Thanks, that looks really useful.
I'll try my best to explain, though I have a habit of rambling so forgive me if I confuse you.
I have a model airplane with four servos for various controls. For this I'll just talk about one of them, the one that controls the ailerons (bits on the wings that wiggle to make it roll left and right).
This servo is connected to a radio control unit already which gives me my full manual control. Here's where I start to have my fun, I have an arduino with a bluetooth adaptor that speaks to an android phone that it placed inside the plane. The phone has all the sensors and internet access I need to develop some pretty cool stuff, eventually to the point that the plane will fly itself.
Right now the plane is set up so that when it tilts, the phone detects this and the arduino uses the servo library methods to compensate.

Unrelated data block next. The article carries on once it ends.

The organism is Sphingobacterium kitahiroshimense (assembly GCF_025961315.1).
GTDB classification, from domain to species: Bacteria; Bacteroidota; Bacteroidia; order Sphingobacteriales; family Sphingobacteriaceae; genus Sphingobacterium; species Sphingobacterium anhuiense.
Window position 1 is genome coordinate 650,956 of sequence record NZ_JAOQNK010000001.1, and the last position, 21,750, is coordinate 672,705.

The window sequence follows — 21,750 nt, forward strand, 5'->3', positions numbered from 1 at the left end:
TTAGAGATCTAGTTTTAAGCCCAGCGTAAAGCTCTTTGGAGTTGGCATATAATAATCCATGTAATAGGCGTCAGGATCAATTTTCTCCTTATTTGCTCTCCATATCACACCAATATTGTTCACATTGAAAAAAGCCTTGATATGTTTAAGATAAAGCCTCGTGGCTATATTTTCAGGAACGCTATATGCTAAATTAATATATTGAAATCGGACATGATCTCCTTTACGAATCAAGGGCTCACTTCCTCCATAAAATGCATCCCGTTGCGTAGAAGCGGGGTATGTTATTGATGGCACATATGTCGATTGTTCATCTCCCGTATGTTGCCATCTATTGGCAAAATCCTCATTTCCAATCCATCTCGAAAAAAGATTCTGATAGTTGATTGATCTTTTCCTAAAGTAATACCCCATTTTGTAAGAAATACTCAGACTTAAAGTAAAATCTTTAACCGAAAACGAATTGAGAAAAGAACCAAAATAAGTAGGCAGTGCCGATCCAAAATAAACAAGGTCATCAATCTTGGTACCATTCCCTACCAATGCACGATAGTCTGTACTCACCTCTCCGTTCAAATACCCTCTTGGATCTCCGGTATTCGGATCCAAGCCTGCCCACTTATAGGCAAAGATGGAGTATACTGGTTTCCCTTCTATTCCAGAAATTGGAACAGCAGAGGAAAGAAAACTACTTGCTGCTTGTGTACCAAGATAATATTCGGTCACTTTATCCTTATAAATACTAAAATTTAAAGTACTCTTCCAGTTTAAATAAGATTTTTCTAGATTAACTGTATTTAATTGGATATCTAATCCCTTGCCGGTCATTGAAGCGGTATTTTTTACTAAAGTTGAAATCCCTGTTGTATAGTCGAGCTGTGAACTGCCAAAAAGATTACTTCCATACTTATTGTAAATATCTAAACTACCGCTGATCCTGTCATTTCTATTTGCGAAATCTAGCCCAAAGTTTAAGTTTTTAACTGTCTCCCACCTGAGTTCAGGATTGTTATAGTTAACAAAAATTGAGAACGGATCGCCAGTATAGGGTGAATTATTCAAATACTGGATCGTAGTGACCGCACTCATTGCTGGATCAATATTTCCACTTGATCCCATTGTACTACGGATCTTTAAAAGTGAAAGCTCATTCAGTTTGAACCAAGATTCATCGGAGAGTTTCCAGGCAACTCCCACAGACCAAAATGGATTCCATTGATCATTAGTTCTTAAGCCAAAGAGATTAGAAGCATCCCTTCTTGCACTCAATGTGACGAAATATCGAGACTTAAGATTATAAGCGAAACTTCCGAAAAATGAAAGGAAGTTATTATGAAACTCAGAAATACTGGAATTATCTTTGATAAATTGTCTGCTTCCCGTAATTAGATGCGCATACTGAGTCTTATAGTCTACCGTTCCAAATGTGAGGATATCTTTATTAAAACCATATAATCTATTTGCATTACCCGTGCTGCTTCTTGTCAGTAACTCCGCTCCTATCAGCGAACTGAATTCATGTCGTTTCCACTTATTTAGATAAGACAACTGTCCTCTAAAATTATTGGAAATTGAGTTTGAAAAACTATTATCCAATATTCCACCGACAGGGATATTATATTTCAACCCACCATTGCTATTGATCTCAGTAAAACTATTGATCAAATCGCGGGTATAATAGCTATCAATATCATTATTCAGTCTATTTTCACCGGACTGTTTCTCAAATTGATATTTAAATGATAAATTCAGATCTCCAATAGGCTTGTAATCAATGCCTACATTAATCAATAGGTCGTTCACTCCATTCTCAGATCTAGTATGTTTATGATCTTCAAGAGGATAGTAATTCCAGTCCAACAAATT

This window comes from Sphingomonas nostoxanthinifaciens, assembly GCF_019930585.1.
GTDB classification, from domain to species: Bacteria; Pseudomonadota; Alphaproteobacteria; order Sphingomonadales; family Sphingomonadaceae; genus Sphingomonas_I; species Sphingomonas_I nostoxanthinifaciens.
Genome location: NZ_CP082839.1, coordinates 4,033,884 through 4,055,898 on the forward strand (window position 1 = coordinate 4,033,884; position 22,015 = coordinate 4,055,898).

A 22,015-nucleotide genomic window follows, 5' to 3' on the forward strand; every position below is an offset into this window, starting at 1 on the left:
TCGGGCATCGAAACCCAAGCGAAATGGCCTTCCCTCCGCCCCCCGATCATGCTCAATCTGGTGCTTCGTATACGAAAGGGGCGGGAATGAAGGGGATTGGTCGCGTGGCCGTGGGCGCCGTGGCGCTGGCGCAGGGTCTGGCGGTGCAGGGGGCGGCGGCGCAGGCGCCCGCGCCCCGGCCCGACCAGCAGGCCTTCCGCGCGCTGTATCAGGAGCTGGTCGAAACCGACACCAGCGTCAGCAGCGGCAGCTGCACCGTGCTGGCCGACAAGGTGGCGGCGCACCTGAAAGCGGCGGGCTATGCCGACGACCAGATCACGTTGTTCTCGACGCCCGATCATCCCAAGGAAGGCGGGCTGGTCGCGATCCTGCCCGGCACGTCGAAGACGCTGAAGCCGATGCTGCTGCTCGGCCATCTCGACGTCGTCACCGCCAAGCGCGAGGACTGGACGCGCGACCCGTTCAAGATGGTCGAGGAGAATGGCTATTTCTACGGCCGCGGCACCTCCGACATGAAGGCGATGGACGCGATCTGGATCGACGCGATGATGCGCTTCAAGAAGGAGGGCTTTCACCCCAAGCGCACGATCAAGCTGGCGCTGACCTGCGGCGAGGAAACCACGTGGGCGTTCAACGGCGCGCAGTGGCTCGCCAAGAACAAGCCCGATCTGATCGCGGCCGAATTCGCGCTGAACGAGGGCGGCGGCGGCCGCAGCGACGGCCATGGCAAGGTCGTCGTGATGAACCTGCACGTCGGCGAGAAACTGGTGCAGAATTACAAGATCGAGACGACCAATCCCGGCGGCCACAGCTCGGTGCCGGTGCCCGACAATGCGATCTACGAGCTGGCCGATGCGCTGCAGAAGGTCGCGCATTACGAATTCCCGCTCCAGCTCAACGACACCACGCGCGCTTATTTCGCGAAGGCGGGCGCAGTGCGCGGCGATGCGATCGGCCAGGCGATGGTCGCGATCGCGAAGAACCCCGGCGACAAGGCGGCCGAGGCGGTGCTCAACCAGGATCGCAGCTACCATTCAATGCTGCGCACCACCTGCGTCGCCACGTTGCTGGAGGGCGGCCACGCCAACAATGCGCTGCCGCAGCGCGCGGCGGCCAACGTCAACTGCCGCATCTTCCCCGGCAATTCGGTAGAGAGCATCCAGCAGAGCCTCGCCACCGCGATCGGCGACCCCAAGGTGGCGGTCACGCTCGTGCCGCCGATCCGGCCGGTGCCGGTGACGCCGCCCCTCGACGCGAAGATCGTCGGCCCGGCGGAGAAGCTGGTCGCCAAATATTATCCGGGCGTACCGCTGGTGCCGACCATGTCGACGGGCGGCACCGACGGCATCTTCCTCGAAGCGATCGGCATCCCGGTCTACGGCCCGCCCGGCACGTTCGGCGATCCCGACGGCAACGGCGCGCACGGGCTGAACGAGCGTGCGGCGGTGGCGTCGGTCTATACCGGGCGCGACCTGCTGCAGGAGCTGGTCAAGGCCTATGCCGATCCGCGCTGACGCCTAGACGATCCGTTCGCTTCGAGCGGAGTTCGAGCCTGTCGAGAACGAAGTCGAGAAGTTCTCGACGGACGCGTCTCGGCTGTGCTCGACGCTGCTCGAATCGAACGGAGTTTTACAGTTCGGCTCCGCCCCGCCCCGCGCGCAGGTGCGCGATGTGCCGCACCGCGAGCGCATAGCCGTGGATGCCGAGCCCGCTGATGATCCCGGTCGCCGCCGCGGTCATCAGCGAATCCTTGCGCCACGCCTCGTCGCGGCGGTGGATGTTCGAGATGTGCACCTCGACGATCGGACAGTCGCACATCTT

Now here's my problem, I can not in all good conscience allow Hera (the plane's name) to fly without having the fail safe of taking back manual control if the the phone dies.
What I can do is connect both circuits to the same servo with the ground to the radio control unit and the arduino being tied in together.
The arduino's signals from the servo library methods seem to be powerful enough to drown out all signals coming from the radio control unit. I'd thought that sending the:
command (from the servo library) would be enough to give me back control but apparently not.
The only method is to disconnect one of the wires that completes the circuit between the arduino and the servo, either the signal or the ground, this breaks the circuit with the arduino and gives back all control to the radio control unit.
Now I had thought of putting this electronic switch on the signal pin but I figured that considering I will eventually be having all four servos connected up, I may as well put it on the ground because after all, that would mean just one wire to be playing with, rather than four.
I hope I've made sense enough for you to picture what I'm doing, if you've better ideas for solving this, please tell, as I said, I'm no electronics expert